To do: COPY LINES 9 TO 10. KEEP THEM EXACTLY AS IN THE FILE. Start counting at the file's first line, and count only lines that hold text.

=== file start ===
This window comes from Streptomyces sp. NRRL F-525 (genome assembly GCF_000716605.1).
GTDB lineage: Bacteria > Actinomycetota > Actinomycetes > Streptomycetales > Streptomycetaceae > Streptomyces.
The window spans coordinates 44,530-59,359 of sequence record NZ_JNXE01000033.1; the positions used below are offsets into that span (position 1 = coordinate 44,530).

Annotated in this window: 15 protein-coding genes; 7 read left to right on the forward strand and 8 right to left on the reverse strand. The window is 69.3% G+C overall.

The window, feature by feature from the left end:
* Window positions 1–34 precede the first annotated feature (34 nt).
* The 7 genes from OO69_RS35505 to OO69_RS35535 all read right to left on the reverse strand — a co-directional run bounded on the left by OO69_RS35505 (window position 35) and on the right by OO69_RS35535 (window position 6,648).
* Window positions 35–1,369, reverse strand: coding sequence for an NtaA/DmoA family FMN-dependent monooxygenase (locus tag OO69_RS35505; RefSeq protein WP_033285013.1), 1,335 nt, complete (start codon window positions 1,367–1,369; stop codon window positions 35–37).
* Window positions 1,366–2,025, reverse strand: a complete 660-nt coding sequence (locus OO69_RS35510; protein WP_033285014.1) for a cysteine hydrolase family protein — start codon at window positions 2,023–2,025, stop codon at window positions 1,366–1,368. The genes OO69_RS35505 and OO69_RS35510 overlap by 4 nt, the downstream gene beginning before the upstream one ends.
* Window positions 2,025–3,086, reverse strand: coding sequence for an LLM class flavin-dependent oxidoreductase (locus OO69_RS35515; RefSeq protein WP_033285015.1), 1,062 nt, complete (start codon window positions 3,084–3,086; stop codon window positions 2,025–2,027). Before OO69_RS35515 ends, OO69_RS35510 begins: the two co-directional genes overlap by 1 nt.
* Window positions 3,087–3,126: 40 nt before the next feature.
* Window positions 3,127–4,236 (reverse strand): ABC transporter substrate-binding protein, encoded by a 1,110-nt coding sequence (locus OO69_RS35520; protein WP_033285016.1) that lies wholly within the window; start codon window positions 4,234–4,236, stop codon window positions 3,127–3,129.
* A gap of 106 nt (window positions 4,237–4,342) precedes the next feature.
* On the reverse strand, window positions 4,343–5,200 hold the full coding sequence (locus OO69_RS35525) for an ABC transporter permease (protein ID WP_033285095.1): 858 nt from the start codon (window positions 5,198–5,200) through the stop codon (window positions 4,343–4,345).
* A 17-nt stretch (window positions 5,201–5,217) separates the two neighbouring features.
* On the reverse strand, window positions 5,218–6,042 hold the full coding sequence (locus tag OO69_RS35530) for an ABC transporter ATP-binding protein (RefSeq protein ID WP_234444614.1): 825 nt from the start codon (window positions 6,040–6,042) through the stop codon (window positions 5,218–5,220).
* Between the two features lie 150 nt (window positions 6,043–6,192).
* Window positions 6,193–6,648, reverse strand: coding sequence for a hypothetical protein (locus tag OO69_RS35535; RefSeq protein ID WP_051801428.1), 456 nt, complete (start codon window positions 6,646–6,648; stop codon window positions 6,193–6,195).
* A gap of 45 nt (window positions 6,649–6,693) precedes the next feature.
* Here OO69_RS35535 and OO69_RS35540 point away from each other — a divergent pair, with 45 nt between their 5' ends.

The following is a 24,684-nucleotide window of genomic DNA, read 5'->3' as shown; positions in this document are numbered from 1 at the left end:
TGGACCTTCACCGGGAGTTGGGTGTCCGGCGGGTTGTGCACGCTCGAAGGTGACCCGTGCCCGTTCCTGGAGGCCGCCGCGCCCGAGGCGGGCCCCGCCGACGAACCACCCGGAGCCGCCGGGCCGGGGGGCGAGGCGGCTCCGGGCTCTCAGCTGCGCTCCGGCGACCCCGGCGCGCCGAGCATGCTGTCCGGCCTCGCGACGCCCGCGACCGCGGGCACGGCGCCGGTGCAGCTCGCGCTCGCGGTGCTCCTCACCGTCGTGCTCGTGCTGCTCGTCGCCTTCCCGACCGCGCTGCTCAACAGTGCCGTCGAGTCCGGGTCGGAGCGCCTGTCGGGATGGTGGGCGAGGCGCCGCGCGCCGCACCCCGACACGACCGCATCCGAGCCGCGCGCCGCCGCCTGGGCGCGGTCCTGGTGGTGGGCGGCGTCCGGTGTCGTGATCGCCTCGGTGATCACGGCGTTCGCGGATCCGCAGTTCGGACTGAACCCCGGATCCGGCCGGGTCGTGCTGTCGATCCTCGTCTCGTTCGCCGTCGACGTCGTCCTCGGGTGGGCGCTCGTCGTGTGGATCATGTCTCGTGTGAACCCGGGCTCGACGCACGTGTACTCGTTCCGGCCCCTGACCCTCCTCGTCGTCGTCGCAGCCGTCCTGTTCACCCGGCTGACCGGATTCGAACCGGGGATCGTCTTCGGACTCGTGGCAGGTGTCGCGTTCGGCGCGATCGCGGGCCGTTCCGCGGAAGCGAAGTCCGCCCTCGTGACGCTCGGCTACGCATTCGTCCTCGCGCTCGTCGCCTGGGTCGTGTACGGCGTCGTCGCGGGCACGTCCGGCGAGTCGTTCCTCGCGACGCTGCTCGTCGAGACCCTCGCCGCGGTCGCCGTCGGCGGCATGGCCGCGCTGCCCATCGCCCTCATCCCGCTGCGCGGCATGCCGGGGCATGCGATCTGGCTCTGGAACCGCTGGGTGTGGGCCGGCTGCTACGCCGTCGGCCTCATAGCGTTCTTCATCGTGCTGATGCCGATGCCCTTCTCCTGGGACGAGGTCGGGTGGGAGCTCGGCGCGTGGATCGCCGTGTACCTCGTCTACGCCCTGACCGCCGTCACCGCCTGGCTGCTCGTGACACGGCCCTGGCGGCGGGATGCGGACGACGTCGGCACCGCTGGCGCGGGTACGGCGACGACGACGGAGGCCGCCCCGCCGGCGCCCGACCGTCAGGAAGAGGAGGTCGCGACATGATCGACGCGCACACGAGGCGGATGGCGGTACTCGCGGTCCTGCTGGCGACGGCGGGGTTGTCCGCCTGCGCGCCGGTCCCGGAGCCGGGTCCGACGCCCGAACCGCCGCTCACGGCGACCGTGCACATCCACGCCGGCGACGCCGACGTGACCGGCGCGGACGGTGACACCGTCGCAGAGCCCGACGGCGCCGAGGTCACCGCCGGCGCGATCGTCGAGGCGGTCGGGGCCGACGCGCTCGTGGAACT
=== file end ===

* Window positions 1,366–2,025, reverse strand: a complete 660-nt coding sequence (locus OO69_RS35510; protein WP_033285014.1) for a cysteine hydrolase family protein — start codon at window positions 2,023–2,025, stop codon at window positions 1,366–1,368. The genes OO69_RS35505 and OO69_RS35510 overlap by 4 nt, the downstream gene beginning before the upstream one ends.
* Window positions 2,025–3,086, reverse strand: coding sequence for an LLM class flavin-dependent oxidoreductase (locus OO69_RS35515; RefSeq protein WP_033285015.1), 1,062 nt, complete (start codon window positions 3,084–3,086; stop codon window positions 2,025–2,027). Before OO69_RS35515 ends, OO69_RS35510 begins: the two co-directional genes overlap by 1 nt.